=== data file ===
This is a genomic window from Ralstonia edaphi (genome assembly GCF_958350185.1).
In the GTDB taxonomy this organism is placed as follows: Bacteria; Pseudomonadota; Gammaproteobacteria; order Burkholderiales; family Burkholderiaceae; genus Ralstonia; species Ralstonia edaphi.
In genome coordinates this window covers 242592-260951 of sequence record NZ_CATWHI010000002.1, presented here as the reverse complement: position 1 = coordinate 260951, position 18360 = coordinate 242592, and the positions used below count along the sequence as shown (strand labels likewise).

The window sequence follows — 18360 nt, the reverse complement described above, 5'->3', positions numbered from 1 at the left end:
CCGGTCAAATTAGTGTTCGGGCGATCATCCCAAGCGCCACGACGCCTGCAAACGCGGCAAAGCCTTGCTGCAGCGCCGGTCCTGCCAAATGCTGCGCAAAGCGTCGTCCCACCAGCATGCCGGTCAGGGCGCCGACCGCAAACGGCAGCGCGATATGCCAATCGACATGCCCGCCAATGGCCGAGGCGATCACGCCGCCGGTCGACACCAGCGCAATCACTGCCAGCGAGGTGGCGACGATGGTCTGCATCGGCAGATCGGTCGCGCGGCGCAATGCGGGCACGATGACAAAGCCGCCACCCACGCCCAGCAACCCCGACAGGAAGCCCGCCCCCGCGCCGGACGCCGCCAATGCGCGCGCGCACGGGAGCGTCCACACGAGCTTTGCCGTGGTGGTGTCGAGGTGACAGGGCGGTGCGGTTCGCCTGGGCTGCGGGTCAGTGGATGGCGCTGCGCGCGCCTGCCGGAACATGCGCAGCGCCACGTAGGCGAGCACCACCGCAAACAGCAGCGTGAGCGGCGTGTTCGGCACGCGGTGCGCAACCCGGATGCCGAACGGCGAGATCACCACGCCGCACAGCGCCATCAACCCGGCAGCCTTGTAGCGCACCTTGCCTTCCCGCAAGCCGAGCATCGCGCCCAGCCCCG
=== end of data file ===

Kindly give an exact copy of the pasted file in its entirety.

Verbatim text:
This is a genomic window from Ralstonia edaphi (genome assembly GCF_958350185.1).
In the GTDB taxonomy this organism is placed as follows: Bacteria; Pseudomonadota; Gammaproteobacteria; order Burkholderiales; family Burkholderiaceae; genus Ralstonia; species Ralstonia edaphi.
In genome coordinates this window covers 242592-260951 of sequence record NZ_CATWHI010000002.1, presented here as the reverse complement: position 1 = coordinate 260951, position 18360 = coordinate 242592, and the positions used below count along the sequence as shown (strand labels likewise).

The window sequence follows — 18360 nt, the reverse complement described above, 5'->3', positions numbered from 1 at the left end:
CCGGTCAAATTAGTGTTCGGGCGATCATCCCAAGCGCCACGACGCCTGCAAACGCGGCAAAGCCTTGCTGCAGCGCCGGTCCTGCCAAATGCTGCGCAAAGCGTCGTCCCACCAGCATGCCGGTCAGGGCGCCGACCGCAAACGGCAGCGCGATATGCCAATCGACATGCCCGCCAATGGCCGAGGCGATCACGCCGCCGGTCGACACCAGCGCAATCACTGCCAGCGAGGTGGCGACGATGGTCTGCATCGGCAGATCGGTCGCGCGGCGCAATGCGGGCACGATGACAAAGCCGCCACCCACGCCCAGCAACCCCGACAGGAAGCCCGCCCCCGCGCCGGACGCCGCCAATGCGCGCGCGCACGGGAGCGTCCACACGAGCTTTGCCGTGGTGGTGTCGAGGTGACAGGGCGGTGCGGTTCGCCTGGGCTGCGGGTCAGTGGATGGCGCTGCGCGCGCCTGCCGGAACATGCGCAGCGCCACGTAGGCGAGCACCACCGCAAACAGCAGCGTGAGCGGCGTGTTCGGCACGCGGTGCGCAACCCGGATGCCGAACGGCGAGATCACCACGCCGCACAGCGCCATCAACCCGGCAGCCTTGTAGCGCACCTTGCCTTCCCGCAAGCCGAGCATCGCGCCCAGCCCCG